The carving of mortality images is as old as mankind, with emblems representing a belief that the soul would rise and live on in the afterlife of choice.
One of the most prevalent motifs on seventeenth century grave markers was the Death’s Head i.e. a stylised skull with or without wings. The skull was used to represent Death, a reminder that death comes to everyone, as indicated by the words that later accompanied it, Memento Mori, meaning ‘Remember that you must die,’ in Latin. On these early monuments the Death’s Head was usually portrayed either in partial profile or facing front. Later in the eighteenth century, influenced it part by the masonic tradition, the skull was carved in all manner of ways: with or without a bottom jaw, full-face, quarters or half-profile; eye sockets in deep or raised in relief and came in all sizes. In fact, there were many variations of the Death's Head motif. The characteristics and configuration of the image depended entirely on the preferred style of the carver.
The Winged Skull, carved with a full face and wings outstretched on either side, may be found on a few seventeenth century stones. Some have speculated that these skulls were intended to symbolize a combination of a physical death and spiritual regeneration.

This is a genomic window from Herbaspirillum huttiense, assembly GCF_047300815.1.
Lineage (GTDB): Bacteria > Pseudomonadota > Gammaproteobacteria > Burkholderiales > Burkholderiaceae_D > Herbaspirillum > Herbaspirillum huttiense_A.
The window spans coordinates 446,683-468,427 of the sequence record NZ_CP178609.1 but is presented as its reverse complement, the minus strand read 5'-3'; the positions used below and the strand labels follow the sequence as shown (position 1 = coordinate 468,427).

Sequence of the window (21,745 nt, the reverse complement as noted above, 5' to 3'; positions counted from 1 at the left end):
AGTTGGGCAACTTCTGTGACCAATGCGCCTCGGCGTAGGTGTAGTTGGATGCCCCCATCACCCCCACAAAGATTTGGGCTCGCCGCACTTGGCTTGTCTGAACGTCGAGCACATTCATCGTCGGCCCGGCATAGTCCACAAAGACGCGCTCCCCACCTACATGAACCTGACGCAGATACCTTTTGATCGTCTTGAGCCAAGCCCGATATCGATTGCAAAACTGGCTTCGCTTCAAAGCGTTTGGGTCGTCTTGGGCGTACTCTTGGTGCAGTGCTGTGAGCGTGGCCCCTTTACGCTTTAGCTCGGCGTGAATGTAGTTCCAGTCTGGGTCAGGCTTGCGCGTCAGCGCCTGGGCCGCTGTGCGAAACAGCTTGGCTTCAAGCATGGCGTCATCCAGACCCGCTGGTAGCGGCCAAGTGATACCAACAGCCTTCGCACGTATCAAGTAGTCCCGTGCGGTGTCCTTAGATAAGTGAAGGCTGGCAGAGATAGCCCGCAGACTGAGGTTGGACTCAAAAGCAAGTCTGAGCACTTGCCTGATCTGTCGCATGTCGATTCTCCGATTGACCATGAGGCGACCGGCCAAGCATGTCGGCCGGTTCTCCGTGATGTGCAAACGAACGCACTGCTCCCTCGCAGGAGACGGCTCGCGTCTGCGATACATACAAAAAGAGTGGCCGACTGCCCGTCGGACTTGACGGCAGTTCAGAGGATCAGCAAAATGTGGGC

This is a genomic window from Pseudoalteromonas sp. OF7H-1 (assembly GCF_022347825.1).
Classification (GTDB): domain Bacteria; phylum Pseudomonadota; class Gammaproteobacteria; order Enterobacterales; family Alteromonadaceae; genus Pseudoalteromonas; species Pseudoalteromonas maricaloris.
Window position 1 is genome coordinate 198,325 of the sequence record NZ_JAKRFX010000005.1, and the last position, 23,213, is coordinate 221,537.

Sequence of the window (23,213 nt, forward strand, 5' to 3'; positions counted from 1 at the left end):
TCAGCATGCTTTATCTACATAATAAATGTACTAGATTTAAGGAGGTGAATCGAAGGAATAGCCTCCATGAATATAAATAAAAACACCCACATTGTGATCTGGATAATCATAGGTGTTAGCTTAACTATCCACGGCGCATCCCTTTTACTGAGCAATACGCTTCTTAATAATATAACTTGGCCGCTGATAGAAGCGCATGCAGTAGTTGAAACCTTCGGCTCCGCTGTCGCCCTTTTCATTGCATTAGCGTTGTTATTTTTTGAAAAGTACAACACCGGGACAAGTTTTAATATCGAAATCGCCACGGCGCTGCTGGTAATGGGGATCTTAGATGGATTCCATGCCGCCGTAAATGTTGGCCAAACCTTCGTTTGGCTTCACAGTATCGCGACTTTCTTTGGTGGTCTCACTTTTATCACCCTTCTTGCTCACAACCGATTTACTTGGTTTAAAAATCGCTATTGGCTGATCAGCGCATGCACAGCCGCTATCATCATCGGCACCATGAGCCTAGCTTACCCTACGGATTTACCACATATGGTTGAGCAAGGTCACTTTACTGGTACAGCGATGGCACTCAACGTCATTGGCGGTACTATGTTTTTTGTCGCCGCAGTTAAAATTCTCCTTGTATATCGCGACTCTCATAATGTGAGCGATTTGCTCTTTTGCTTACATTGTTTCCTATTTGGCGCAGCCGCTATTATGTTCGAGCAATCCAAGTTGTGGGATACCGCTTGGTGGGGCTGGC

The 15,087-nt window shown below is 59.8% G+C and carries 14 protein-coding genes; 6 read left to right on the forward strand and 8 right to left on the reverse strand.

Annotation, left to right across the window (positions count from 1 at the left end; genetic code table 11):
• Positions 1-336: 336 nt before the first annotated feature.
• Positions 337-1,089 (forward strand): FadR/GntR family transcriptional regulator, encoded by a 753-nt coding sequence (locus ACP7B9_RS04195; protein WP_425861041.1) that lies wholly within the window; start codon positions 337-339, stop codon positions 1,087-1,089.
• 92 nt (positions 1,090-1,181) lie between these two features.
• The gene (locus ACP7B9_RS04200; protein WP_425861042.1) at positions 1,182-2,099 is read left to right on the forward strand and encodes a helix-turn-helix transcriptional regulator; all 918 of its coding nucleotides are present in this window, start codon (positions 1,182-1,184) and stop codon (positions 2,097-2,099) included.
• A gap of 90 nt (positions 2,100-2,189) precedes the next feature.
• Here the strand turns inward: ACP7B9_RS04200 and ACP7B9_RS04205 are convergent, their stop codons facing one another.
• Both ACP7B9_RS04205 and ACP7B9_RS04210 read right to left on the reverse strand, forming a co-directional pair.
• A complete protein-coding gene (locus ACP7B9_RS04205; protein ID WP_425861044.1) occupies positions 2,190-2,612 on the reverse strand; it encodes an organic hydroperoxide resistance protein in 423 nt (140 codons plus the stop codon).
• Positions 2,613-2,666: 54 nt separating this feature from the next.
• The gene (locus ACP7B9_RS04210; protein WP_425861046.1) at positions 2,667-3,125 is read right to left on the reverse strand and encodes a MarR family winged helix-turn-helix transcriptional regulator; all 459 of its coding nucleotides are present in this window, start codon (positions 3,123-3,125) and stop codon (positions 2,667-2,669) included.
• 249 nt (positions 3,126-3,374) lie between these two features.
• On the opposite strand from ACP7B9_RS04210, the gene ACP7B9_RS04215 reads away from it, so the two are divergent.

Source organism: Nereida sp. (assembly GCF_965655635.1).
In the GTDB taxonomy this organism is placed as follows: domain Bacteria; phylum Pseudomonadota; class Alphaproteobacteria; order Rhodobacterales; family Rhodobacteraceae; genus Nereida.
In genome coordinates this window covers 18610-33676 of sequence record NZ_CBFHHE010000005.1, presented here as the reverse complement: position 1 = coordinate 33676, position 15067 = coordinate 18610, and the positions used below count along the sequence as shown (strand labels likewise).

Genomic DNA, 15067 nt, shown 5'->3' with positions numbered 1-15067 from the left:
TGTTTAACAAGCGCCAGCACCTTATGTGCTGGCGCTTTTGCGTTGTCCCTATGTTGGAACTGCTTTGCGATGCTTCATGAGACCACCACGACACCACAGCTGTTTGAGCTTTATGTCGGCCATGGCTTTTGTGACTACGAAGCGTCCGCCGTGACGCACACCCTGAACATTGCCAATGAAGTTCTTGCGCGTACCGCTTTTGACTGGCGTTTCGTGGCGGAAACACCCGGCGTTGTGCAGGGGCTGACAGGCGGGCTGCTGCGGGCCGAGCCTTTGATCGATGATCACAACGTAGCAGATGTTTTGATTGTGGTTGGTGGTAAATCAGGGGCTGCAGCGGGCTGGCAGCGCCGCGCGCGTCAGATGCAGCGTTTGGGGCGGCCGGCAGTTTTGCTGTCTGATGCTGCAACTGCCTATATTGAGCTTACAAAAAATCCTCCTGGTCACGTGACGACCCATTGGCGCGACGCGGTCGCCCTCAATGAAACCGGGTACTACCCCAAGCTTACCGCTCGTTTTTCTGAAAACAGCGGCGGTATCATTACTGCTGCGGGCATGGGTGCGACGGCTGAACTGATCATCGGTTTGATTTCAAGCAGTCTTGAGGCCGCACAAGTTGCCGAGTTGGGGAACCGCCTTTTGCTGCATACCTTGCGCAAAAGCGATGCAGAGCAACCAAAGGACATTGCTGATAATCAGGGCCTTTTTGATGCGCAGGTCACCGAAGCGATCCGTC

The Death’s Head was often depicted in tandem with crossed bones, usually femurs or just a single bone, imagery today more associated with vagabond pirates!
Other decorative motifs accompanying the Death's Head include The Hour-Glass, indicating the passing of time. It is usually portrayed in raised relief, in a vertical or horizontal position. The Deid Bell, a small hand bell which was rung to give notices of funerals and the Sexton’s Tools, an image of a spade and turf-cutter, the later with a unique triangular blade. Often the two tools will be depicted crossed.
A realistic and easily identifiable image of a coffin could also be found in the within the mortality symbolism sphere, sometimes depicted as double-spoked, in later times depicted as a single image. The skeleton or cadaver, as it is sometimes called, is another mortality motif and can be depicted either lying down, or on a bed or in a hammock-like object. The accuracy of the anatomical detail was dependant upon the skills of the stonemason.
Below are just a few examples of this much maligned form of decoration. Please click on image for larger size.